Artificial Ankle Replacement Brookings SD

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John D Ramsay
(605) 697-9500
400 22nd Ave.
Brookings, SD
Specialty
Orthopedic Surgery

Data Provided By:
David L Meyer, DDS
(605) 692-7511
105 22nd Ave
Brookings, SD
Specialties
Orthodontics/Dentofacial Orthopedics

Data Provided By:
Rand Lee Schleusener, MD
(801) 581-7601
7220 S Highway 16
Rapid City, SD
Specialties
Orthopedics
Gender
Male
Education
Medical School: Univ Of Ne Coll Of Med, Omaha Ne 68198
Graduation Year: 1986

Data Provided By:
Mitchell C Johnson
(605) 331-5890
810 E 23rd St
Sioux Falls, SD
Specialty
Orthopedic Surgery

Data Provided By:
Gregory Franklin Alvine, MD
(605) 336-2638
2908 E 26th St
Sioux Falls, SD
Specialties
Orthopedics
Gender
Male
Education
Medical School: Univ Of Ia Coll Of Med, Iowa City Ia 52242
Graduation Year: 1991
Hospital
Hospital: Mc Kennan Hospital, Sioux Falls, Sd; Sioux Valley Hospital, Sioux Falls, Sd
Group Practice: Orthopedic Associates

Data Provided By:
John David Ramsay, MD
(605) 692-6236
400 22nd Ave
Brookings, SD
Specialties
Orthopedics, Aerospace Medicine
Gender
Male
Education
Medical School: Univ Of Ok Coll Of Med, Oklahoma City Ok 73190
Graduation Year: 1974
Hospital
Hospital: Brookings Hosp, Brookings, Sd
Group Practice: Brookings Medical Clinic

Data Provided By:
Matthew James Mc Kenzie, MD
(605) 331-5890
810 E 23rd St
Sioux Falls, SD
Specialties
Orthopedics
Gender
Male
Education
Medical School: Univ Of Sd Sch Of Med, Vermillion Sd, 57069
Graduation Year: 1991
Hospital
Hospital: Mc Kennan Hospital, Sioux Falls, Sd; Sioux Valley Hospital, Sioux Falls, Sd
Group Practice: University Physicians Clinics

Data Provided By:
Mark Verdun
(605) 668-8780
1000 W 4th St
Yankton, SD
Specialty
Orthopedic Surgery

Data Provided By:
Dr.Keith Baumgarten
(605) 331-5890
810 E 23rd St # 5000
Sioux Falls, SD
Gender
M
Speciality
Orthopedic Surgeon
General Information
Accepting New Patients: Yes
RateMD Rating
5.0, out of 5 based on 2, reviews.

Data Provided By:
Evan N Hermanson
(605) 331-5890
810 E 23rd St
Sioux Falls, SD
Specialty
Orthopedic Surgery

Data Provided By:
Data Provided By:

Artificial Joint Replacement of the Ankle

A Patient's Guide to Artificial Joint Replacement of the Ankle

Introduction

Surgery to replace the ankle joint with an artificial joint (called ankle arthroplasty) is becoming more common. This surgery is not done as often as replacement of the knee or hip joints. Still, when necessary, this operation can reduce the pain from arthritis of the ankle. Recent advances in the design of the artificial ankle and changes in the way the operation is performed have made artificial ankle replacement a growing alternative to ankle fusion for the treatment of ankle arthritis.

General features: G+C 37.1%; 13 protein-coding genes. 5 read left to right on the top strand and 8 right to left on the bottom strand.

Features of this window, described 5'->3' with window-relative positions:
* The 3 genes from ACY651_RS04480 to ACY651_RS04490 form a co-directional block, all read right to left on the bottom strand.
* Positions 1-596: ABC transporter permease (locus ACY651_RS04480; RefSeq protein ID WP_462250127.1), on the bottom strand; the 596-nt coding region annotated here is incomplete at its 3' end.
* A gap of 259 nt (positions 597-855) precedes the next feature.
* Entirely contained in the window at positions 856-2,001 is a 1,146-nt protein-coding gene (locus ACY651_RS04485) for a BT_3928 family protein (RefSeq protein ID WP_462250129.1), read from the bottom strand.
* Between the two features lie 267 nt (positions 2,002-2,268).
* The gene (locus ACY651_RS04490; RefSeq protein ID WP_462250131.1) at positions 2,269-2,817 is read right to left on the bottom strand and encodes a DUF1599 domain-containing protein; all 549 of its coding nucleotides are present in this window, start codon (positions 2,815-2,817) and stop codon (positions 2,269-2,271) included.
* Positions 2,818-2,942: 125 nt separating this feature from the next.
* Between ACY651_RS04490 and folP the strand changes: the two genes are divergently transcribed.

This guide will help you understand

  • why artificial ankle replacement becomes necessary
  • what happens during surgery
  • what to expect after treatment

Related Document: A Patient's Guide to Osteoarthritis of the Ankle

Anatomy

How does the ankle joint work?

The ankle joint is made up of three bones: the lower end of the tibia (shinbone), the fibula (the small bone of the lower leg), and the talus, the bone that fits into the socket formed by the tibia and fibula. The talus sits on top of the calcaneus (the heelbone). The talus moves mainly in one direction. It works like a hinge to allow your foot to move up and down.

Ligaments on both sides of the ankle joint help hold the bones together. Many tendons cross the ankle to move the ankle and the toes. (Ligaments connect bone to bone, while tendons connect muscle to bone.) The large Achilles tendon at the back of the ankle is the most powerful tendon in the foot. It connects the calf muscles to the heelbone and gives the foot the power for walking, running, and jumping.

Inside the joint, the bones are covered with a slick material called articular cartilage. Articular cartilage is the material that allows the bones to move smoothly against one another in the joints of the body. The cartilage lining is about one-quarter of an inch thick in most joints that carry body weight, such as the ankle, hip, or knee. It is soft enough to allow for shock absorption but tough enough to last a lifetime, as long as it is not injured.

Related Document: A Patient's Guide to Ankle Anatomy

Rationale

What does the surgeon hope to accomplish?

The symptoms of osteoarthritis of the ankle are pain and reduced movement in the ankle joint. The pain is typically aching in nature and can make walking difficult. Certain movements may cause a grinding or catching sensation as the arthritic bone surfaces move against one another. The ankle joint may swell. This swelling is worse after heavy use at first, but as the problem grows worse the ankle may stay swollen all the time. Bone spurs, or outgrowths, may form around the edges of the joint and can also be a source of pain and swelling. The benefit of an artificial joint is to ease the symptoms of ankle osteoarthritis and provide you with a mobile joint.

Preparation

What should I do to prepare for surgery?

The decision to proceed with surgery s...

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